Figure 2. Visual representation of lateral movement in a computer network simulation
Suppose the agent represents the attacker. The post-breach assumption means that one node is initially infected with the attacker’s code (we say that the attacker owns the node). The simulated attacker’s goal is to maximize the cumulative reward by discovering and taking ownership of nodes in the network. The environment is partially observable: the agent does not get to see all the nodes and edges of the network graph in advance. Instead, the attacker takes actions to gradually explore the network from the nodes it currently owns. There are three kinds of actions, offering a mix of exploitation and exploration capabilities to the agent: performing a local attack, performing a remote attack, and connecting to other nodes. Actions are parameterized by the source node where the underlying operation should take place, and they are only permitted on nodes owned by the agent. The reward is a float that represents the intrinsic value of a node (e.g., a SQL server has greater value than a test machine).
In the depicted example, the simulated attacker breaches the network from a simulated Windows 7 node (on the left side, pointed to by an orange arrow). It proceeds with lateral movement to a Windows 8 node by exploiting a vulnerability in the SMB file-sharing protocol, then uses some cached credential to sign into another Windows 7 machine. It then exploits an IIS remote vulnerability to own the IIS server, and finally uses leaked connection strings to get to the SQL DB.
This environment simulates a heterogenous computer network supporting multiple platforms and helps to show how using the latest operating systems and keeping these systems up to date enable organizations to take advantage of the latest hardening and protection technologies in platforms like Windows 10. The simulation Gym environment is parameterized by the definition of the network layout, the list of supported vulnerabilities, and the nodes where they are planted. The simulation does not support machine code execution, and thus no security exploit actually takes place in it. We instead model vulnerabilities abstractly with a precondition defining the following: the nodes where the vulnerability is active, a probability of successful exploitation, and a high-level definition of the outcome and side-effects. Nodes have preassigned named properties over which the precondition is expressed as a Boolean formula.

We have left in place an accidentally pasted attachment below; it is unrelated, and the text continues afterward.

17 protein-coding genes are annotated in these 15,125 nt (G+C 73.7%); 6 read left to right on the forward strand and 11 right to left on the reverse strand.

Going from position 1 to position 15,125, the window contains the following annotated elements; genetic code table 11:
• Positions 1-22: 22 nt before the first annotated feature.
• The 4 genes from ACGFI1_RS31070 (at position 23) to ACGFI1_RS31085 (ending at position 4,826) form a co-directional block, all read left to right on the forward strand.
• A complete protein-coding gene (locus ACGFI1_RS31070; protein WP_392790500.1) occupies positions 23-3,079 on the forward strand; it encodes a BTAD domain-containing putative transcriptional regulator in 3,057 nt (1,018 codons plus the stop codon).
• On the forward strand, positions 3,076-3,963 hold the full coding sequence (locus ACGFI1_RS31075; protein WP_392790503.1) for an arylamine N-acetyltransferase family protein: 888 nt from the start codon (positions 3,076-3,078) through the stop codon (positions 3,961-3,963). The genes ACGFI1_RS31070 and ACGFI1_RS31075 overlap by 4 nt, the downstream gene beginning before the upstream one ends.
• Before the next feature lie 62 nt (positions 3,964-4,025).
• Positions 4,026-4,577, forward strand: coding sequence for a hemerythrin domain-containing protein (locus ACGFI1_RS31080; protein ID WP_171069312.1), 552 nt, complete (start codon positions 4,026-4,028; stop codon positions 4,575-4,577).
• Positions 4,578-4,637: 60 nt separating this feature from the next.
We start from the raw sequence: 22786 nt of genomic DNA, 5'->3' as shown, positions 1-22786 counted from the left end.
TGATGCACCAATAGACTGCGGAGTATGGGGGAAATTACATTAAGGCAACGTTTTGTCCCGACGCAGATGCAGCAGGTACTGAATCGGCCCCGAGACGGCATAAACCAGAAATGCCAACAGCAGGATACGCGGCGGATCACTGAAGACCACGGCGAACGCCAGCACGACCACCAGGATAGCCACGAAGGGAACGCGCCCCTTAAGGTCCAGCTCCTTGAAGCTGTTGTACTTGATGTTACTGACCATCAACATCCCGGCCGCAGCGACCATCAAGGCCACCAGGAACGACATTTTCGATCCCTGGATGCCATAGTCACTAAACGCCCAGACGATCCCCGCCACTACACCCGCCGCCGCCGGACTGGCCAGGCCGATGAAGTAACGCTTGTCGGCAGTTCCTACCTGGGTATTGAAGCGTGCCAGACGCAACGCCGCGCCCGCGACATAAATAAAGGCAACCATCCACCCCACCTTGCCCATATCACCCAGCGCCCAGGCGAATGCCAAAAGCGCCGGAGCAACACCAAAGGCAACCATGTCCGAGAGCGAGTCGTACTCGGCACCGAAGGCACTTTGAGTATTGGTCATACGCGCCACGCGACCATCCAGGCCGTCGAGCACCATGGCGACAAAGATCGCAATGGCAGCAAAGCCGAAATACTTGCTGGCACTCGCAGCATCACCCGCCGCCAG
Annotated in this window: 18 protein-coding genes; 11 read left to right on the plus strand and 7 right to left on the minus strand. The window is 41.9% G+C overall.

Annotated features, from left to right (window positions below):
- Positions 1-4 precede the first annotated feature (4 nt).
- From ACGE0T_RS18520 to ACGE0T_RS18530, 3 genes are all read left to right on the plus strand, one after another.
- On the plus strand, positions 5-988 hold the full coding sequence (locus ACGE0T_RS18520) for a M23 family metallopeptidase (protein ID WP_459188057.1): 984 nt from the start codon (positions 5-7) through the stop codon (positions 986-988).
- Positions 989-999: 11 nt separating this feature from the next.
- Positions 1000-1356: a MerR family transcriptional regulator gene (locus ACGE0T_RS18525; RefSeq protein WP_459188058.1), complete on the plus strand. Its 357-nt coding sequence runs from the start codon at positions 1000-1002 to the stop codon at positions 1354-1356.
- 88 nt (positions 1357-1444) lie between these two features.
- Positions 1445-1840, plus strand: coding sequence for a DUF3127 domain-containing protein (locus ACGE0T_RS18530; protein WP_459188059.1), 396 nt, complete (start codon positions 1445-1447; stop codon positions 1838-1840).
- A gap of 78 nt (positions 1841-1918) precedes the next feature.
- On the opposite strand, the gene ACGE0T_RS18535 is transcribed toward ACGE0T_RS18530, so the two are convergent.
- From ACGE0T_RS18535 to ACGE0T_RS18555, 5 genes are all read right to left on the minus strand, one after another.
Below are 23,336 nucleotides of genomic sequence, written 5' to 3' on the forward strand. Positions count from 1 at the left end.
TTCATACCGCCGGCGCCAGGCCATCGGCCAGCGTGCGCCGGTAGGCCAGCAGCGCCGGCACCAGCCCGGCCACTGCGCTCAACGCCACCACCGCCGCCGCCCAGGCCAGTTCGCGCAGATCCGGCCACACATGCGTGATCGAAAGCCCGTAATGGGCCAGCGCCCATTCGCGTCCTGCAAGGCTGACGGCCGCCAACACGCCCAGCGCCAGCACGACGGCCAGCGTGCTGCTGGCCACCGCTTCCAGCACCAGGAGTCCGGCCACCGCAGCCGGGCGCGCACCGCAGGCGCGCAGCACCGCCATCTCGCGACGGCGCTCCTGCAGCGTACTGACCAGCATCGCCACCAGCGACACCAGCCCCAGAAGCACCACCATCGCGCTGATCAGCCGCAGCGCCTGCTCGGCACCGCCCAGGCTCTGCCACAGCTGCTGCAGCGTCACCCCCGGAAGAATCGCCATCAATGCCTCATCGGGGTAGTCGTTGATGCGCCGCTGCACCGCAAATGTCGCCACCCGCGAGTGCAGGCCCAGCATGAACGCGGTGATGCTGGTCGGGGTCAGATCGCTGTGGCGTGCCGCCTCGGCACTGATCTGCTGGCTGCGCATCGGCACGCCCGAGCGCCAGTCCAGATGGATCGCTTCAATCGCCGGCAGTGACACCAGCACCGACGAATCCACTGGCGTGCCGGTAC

There are predefined outcomes that include the following: leaked credentials, leaked references to other computer nodes, leaked node properties, taking ownership of a node, and privilege escalation on the node. Examples of remote vulnerabilities include: a SharePoint site exposing ssh credentials, an ssh vulnerability that grants access to the machine, a GitHub project leaking credentials in commit history, and a SharePoint site with file containing SAS token to storage account. Meanwhile, examples of local vulnerabilities include: extracting authentication token or credentials from a system cache, escalating to SYSTEM privileges, escalating to administrator privileges. Vulnerabilities can either be defined in-place at the node level or can be defined globally and activated by the precondition Boolean expression.
Benchmark: Measuring progress
We provide a basic stochastic defender that detects and mitigates ongoing attacks based on predefined probabilities of success. We implement mitigation by reimaging the infected nodes, a process abstractly modeled as an operation spanning multiple simulation steps. To compare the performance of the agents, we look at two metrics: the number of simulation steps taken to attain their goal and the cumulative rewards over simulation steps across training epochs.
Modeling security problems
The parameterizable nature of the Gym environment allows modeling of various security problems. For instance, the snippet of code below is inspired by a capture the flag challenge where the attacker’s goal is to take ownership of valuable nodes and resources in a network:
Figure 3. Code describing an instance of a simulation environment
We provide a Jupyter notebook to interactively play the attacker in this example:
Figure 4. Playing the simulation interactively
With the Gym interface, we can easily instantiate automated agents and observe how they evolve in such environments. The screenshot below shows the outcome of running a random agent on this simulation—that is, an agent that randomly selects which action to perform at each step of the simulation.
Figure 5. A random agent interacting with the simulation
The above plot in the Jupyter notebook shows how the cumulative reward function grows along the simulation epochs (left) and the explored network graph (right) with infected nodes marked in red. It took about 500 agent steps to reach this state in this run. Logs reveal that many attempted actions failed, some due to traffic being blocked by firewall rules, some because incorrect credentials were used. In the real world, such erratic behavior should quickly trigger alarms and a defensive XDR system like Microsoft 365 Defender and SIEM/SOAR system like Azure Sentinel would swiftly respond and evict the malicious actor.
Such a toy example allows for an optimal strategy for the attacker that takes only about 20 actions to take full ownership of the network. It takes a human player about 50 operations on average to win this game on the first attempt. Because the network is static, after playing it repeatedly, a human can remember the right sequence of rewarding actions and can quickly determine the optimal solution.